Remember your early dating days, when you spent hours upon hours talking on the phone or texting each other? You couldn’t bear to leave each other’s side because you might leave something unsaid!

Then you marry. And the amount of time you spend talking to each other changes.

A recent study published in Psychological Science says that people are happier when they spend more time discussing meaningful topics than engaging in small talk. Time devoted to consistent, quality sharing has the potential to nurture an atmosphere of emotional bonding. So many things compete for our time and attention our spouse goes unattended. Unfortunately, this lack of quality talk time directly correlates to loss of love in marriage.

But your talk-time together can change! Dr. Willard F. Harley, Jr., author of His Needs, Her Needs, recommends couples spend no less than 15 hours a week giving each other undivided attention. If your marriage is struggling, Harley suggests upping it to 25-30 hours a week. That’s quite the investment. But when you intentionally grab moments of emotional bonding throughout your day, the minutes add up – and before you know it, you’ll find yourselves feeling a greater sense of connection.

Here are a few tips to find those moments of connection:

Leaving time. Before departing for work in the morning, spend a few minutes discussing your perceptions, worries, doubts, and feelings about the day ahead with your spouse. Be sure to give each other a kiss and a hug with an added, “I love you.”

Mid-morning check-in. Send a text or email, or leave a short voicemail that says, “You’re on my mind. Hope your day is off to a great start.”

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Lunch time. If you work from home and your spouse is available, you have the perfect opportunity to connect over lunch. If you work outside the home, then twice a month come home to enjoy a quiet lunch together (pick it up along the way). Or, if you both work outside the home, consider meeting for lunch at your favorite spot. Lunch time also can be a great time to sneak in a mid-day rendezvous if the kids are at school.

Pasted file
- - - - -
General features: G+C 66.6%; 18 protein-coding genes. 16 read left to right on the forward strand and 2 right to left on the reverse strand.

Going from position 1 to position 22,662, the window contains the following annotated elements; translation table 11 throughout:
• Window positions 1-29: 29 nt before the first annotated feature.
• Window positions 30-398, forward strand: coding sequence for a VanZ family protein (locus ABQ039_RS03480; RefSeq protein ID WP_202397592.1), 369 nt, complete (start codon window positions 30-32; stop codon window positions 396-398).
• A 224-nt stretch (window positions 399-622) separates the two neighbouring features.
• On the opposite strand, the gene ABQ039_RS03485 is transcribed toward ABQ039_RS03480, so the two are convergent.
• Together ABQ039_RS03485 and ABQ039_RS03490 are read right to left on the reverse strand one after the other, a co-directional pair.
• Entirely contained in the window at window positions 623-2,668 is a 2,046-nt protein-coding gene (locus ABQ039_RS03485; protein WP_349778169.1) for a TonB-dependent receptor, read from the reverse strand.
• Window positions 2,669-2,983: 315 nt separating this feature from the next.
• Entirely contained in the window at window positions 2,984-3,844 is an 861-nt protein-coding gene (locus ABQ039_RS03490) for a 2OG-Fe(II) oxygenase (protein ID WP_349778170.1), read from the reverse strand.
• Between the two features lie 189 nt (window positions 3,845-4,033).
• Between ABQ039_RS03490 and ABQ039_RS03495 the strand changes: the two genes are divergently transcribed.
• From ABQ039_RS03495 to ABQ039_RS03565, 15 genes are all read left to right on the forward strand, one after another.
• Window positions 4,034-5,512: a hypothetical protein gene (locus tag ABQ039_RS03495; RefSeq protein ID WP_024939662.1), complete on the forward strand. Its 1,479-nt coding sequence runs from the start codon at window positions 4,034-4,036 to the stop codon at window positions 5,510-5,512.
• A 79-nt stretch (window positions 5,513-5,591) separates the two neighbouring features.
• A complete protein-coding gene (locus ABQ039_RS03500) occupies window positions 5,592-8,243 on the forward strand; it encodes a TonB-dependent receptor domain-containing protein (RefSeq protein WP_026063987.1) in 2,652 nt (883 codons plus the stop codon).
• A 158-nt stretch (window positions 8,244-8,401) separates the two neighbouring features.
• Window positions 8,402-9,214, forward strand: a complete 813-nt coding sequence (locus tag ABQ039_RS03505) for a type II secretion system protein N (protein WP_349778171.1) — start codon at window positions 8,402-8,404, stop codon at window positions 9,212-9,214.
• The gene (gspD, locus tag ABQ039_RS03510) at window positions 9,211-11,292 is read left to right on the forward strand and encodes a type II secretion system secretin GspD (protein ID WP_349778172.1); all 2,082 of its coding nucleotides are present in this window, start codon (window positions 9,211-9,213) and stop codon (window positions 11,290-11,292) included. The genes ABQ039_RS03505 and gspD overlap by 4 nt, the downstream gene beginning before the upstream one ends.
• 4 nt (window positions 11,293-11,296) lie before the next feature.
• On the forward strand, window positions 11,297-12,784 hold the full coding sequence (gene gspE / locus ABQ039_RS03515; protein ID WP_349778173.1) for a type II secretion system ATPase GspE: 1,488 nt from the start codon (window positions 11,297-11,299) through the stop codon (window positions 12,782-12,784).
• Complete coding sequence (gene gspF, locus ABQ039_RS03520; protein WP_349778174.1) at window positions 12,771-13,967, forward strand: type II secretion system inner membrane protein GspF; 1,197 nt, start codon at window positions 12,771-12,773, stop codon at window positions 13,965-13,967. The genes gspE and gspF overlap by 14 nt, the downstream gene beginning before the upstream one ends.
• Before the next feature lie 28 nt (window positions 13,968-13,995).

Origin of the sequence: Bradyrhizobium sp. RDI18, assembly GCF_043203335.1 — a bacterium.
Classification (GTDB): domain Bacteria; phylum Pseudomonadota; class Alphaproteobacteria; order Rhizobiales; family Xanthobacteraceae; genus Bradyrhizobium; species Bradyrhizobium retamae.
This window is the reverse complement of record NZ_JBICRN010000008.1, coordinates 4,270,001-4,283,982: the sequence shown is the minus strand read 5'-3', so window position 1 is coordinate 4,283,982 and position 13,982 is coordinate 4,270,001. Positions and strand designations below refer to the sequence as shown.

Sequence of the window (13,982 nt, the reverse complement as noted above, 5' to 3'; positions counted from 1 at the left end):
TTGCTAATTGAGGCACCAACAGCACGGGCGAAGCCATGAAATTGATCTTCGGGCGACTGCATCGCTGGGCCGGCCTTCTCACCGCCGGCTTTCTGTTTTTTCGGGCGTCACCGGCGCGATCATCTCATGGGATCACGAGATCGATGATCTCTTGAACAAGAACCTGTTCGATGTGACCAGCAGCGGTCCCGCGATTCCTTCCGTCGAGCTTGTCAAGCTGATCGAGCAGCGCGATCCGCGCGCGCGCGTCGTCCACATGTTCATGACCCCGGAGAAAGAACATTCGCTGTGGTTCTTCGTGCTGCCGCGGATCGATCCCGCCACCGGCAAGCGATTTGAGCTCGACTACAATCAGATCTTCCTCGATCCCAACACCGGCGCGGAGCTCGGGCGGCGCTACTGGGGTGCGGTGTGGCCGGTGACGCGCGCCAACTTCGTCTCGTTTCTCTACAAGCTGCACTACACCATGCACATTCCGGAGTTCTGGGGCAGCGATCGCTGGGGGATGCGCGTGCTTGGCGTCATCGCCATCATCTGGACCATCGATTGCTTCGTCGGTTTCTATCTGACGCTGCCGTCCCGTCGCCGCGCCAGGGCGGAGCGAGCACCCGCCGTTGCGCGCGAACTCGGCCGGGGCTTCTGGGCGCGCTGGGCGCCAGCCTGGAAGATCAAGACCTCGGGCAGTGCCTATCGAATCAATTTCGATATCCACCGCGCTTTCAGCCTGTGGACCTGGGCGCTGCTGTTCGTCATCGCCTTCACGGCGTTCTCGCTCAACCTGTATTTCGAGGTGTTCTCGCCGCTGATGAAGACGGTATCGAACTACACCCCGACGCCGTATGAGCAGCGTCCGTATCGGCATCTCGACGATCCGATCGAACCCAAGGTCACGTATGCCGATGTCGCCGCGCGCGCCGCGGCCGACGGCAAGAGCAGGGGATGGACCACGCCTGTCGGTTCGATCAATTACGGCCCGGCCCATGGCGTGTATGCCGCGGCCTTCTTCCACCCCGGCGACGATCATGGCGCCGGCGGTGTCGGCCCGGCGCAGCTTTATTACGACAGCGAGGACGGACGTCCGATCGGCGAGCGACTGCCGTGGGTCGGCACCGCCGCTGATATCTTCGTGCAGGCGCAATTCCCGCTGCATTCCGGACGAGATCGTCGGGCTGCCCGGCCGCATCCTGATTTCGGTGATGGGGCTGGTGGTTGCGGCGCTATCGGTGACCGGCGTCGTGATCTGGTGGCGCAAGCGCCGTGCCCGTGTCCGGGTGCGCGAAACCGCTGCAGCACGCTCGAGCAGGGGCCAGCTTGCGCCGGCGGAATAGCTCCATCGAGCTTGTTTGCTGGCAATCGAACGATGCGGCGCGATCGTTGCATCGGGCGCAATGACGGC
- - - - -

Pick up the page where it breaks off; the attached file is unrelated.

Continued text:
Mid-afternoon check-in. Simply send each other a text or leave a quick voice message to say, “Miss you! Can’t wait to see you.”

Home-from-work time. This time of connection sets the tone for the rest of the evening. Enjoy the “10-second Rule”: Kiss and hug your spouse for 10 seconds upon greeting each other at the door. Show genuine excitement that your mate is home.

After-dinner or the-kids-are-in-bed time. Pick no less than two evenings a week during which you turn off the TV, computer, tablet, and cell phone. Set aside this uninterrupted time for each other. Reflect on your day and share with your spouse:

– one thing you appreciate about him/her
– one thing you regret (saying you’re sorry)
– one request (sharing a need)
– one hard part in your day and one blessing in your day
– one shared prayer or hope for your future.

Before bedtime. Leave a surprise Post-it love note on the bathroom mirror or on the dashboard of your spouse’s car. A few of my favorites from my husband of 38 years say, “You’re beautiful” and “I’m proud of you!”

Changes to your “talk time” won’t happen overnight. But with a little planning and extra effort, you can renew and reinforce the emotional connection you enjoyed during dating — and help your marriage thrive!